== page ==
EU Summit 2013: Focus on eurozone recession and unemployment
A new EU summit is getting under way in Brussels with issues of jobs and growth expected to dominate its agenda.
The eurozone as a whole has been in recession for more than a year and unemployment is now just under 12%.
France and some other countries want more flexibility in the budget targets set by the EU Commission, as austerity has provoked widespread protests.
France and Spain, hit hard by the debt crisis, expect to miss their budget deficit targets this year.
But Germany’s Chancellor Angela Merkel remains determined to keep Europe focused on budget discipline, to prevent any resurgence of market jitters about eurozone stability.
Cyprus, whose major banks are crippled by debts, wants to secure an international bailout of up to 17 billion euros ($22 billion). There is unlikely to be a deal on that at the Brussels summit, as EU finance ministers are still working on the details.
A eurozone summit will follow the main EU summit late on Thursday. Foreign policy issues, including relations with Russia, will be the focus on Friday.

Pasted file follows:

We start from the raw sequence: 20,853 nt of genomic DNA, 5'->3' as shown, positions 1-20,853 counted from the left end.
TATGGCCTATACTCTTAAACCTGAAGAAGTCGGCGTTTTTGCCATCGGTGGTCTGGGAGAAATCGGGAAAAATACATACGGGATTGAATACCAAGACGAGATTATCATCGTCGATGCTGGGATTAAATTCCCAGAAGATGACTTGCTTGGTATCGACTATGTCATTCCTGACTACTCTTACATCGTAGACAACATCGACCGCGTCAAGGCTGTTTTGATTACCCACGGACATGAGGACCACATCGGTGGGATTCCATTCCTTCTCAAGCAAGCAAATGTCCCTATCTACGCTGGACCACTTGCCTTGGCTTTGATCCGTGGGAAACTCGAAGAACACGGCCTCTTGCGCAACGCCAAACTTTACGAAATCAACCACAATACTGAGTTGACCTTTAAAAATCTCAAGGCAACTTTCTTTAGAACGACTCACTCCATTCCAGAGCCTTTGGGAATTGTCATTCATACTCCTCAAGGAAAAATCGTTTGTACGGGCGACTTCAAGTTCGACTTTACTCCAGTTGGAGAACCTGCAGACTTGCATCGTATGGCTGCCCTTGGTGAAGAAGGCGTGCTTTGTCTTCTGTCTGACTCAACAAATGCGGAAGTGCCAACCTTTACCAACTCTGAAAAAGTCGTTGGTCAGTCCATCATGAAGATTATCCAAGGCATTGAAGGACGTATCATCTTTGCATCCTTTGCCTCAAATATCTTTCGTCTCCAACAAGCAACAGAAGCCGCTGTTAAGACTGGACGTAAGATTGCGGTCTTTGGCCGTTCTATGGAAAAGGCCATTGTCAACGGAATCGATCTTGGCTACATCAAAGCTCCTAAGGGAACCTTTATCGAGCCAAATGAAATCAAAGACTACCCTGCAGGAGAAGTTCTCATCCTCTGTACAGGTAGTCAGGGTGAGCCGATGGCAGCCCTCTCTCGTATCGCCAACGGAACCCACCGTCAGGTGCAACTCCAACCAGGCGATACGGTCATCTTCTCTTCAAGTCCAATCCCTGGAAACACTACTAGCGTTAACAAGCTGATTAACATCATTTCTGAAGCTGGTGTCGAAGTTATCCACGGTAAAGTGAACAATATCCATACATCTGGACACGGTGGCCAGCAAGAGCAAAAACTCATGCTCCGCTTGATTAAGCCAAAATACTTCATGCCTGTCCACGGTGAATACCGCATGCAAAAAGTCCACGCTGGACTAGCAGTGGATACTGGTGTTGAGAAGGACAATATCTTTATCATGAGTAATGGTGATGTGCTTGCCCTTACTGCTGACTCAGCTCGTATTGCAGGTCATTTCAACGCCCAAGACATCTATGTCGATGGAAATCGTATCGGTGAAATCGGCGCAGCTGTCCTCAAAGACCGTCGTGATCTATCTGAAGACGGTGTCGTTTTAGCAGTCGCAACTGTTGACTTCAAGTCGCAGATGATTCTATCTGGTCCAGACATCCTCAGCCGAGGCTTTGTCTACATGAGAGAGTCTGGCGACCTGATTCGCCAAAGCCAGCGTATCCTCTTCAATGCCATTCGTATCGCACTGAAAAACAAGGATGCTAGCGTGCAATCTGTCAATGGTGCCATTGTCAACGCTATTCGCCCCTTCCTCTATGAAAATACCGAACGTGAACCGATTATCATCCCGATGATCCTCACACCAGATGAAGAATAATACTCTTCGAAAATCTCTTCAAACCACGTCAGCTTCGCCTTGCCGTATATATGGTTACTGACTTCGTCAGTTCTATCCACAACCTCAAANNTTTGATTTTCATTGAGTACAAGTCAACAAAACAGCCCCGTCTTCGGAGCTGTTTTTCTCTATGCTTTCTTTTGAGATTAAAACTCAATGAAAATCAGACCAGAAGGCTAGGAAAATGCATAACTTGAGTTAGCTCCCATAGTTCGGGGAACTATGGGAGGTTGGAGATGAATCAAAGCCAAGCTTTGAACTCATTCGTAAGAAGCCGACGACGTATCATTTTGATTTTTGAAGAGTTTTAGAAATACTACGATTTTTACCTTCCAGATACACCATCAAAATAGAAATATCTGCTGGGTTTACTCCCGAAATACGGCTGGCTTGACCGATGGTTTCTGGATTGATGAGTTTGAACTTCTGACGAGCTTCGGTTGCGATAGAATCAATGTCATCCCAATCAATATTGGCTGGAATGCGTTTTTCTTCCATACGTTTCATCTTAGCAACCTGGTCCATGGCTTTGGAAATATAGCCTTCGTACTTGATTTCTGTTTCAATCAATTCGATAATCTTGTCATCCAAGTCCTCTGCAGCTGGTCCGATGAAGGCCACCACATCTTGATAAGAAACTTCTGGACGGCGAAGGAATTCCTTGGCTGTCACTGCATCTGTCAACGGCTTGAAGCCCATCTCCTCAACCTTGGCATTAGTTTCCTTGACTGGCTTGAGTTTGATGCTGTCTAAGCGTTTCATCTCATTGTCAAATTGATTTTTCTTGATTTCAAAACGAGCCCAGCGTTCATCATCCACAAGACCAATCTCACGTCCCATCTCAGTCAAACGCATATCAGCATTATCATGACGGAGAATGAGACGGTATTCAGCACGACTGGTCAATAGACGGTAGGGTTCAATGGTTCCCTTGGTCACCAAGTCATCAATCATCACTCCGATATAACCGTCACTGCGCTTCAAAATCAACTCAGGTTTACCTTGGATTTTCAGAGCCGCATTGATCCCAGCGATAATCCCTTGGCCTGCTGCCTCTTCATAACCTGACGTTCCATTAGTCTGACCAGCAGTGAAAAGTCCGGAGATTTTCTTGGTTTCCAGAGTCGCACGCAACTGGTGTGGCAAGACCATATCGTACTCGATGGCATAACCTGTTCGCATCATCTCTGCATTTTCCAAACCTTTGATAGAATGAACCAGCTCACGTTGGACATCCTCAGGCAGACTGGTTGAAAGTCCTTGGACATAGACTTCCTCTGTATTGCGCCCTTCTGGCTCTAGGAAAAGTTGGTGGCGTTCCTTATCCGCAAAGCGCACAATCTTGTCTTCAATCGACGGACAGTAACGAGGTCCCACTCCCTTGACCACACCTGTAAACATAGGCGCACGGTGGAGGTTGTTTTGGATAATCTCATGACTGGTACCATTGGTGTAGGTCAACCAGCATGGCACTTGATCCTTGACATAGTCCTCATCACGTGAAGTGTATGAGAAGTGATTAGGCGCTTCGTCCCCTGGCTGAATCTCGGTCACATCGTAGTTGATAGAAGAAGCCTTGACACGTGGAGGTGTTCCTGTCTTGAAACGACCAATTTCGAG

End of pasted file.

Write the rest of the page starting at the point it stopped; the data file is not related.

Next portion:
Proposals to deepen eurozone integration will dominate an EU summit in June. The first “building block” of that will be a banking union, which will give the European Central Bank (ECB) far-reaching supervisory powers.
There is a big debate in the EU about whether austerity is making the prospects for recovery worse.
The debate has been given new impetus by last month’s Italian election, where an anti-austerity protest movement led by the comedian Beppe Grillo performed very strongly.
This is expected to be the last EU summit for outgoing Italian PM Mario Monti, an unelected technocrat who had firm backing from Brussels but got just 10% in the election.
Some economists argue that in current circumstances austerity can actually make government borrowing rise, partly because of the impact that declining production has on tax revenue and welfare spending.
There is a drive in the EU to pursue tax evaders, including some big corporations who exploit the complexity of commercial law to reduce their tax bill.
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